Click on the thumbnail for a larger view
A lobby card with unidentified actors
A glass slide advertising the film

A herald for the film, front, back and the inside.

Review from Variety
Review from the New York Dramatic Mirror
Review from Moving Picture World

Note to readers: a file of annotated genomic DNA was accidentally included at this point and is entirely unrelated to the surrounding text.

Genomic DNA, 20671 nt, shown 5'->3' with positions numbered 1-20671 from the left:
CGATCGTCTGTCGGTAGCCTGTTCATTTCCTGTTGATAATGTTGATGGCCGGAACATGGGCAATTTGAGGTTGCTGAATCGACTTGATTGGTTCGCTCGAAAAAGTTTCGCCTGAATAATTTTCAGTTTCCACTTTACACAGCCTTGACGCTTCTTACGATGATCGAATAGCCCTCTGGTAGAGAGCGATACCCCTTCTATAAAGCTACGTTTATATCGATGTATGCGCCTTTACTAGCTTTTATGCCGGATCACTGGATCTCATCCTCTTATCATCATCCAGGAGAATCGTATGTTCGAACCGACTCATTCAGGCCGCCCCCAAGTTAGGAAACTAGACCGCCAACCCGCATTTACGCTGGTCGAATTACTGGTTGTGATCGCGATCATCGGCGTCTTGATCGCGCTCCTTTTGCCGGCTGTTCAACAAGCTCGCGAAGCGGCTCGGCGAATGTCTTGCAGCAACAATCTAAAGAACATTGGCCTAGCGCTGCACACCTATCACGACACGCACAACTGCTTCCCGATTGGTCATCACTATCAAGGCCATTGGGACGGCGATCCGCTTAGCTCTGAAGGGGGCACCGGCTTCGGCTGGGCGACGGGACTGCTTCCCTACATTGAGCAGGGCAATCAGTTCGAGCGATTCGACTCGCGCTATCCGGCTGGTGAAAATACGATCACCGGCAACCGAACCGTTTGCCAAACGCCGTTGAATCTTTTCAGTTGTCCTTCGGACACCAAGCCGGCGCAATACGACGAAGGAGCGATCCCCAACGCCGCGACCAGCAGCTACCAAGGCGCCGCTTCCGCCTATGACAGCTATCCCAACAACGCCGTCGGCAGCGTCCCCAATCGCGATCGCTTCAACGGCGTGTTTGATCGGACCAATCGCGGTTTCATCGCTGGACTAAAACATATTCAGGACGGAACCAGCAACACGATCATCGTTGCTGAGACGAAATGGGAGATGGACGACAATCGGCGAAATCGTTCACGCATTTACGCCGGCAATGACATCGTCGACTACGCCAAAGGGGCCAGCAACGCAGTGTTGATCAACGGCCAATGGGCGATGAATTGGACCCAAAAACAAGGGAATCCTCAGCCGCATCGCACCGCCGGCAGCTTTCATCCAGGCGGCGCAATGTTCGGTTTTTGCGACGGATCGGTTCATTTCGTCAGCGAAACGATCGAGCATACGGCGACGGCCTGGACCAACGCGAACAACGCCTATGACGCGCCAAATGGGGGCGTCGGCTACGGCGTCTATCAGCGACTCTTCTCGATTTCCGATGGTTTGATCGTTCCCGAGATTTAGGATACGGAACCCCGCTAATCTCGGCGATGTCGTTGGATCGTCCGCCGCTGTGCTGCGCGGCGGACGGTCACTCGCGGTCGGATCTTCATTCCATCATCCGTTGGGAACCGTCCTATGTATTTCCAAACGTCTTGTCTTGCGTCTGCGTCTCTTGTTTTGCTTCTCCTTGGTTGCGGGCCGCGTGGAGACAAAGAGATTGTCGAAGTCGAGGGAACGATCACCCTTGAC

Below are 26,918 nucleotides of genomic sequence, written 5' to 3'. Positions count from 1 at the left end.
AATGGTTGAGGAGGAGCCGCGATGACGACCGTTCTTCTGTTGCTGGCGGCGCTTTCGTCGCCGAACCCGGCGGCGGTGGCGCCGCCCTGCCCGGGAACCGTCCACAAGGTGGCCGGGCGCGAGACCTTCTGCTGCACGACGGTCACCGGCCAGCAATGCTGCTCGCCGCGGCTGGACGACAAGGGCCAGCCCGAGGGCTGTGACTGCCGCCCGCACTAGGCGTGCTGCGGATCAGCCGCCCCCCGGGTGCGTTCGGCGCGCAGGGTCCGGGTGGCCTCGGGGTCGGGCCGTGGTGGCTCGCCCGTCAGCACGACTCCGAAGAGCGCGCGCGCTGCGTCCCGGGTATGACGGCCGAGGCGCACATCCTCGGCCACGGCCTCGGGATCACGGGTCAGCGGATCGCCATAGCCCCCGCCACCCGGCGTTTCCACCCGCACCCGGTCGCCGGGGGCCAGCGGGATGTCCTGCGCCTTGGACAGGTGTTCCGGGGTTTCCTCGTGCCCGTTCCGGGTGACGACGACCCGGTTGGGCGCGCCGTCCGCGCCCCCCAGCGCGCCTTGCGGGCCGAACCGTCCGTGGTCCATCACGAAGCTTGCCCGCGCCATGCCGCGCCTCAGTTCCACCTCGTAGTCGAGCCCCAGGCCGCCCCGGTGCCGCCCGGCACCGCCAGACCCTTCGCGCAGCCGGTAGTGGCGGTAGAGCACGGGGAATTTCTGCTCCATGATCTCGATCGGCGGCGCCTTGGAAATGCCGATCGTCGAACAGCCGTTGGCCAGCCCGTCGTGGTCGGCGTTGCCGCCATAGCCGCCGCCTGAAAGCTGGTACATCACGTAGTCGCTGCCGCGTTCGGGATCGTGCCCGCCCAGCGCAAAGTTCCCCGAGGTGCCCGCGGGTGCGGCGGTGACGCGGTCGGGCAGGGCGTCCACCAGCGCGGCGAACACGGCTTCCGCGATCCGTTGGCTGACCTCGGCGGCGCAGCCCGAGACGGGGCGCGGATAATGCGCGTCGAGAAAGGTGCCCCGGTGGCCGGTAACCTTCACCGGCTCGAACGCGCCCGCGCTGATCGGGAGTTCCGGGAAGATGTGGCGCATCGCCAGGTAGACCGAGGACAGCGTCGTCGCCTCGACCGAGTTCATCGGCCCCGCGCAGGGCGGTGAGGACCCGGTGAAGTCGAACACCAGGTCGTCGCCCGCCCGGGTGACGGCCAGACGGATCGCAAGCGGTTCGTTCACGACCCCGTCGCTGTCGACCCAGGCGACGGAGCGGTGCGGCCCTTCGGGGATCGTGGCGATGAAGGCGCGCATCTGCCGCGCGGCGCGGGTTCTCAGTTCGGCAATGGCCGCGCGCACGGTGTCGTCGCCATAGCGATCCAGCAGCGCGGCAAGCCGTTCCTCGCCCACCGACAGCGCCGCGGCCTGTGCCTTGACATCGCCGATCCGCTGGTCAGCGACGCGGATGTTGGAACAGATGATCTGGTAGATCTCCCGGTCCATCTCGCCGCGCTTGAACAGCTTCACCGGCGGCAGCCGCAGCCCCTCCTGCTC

Review from Variety, April 6, 1917

Mary Ward Alice Joyce
Paul Strong Harry T. Morey
Marshal Prince Dario Joseph Kilgour
Count Dario Walter McGrail
Alice Renfrow Peggy Hyland
Philip Ward James Morrison
Jane Strong Naomi Childers
Julia Strong Mary Maurice
Baron Reyva Templar Saxe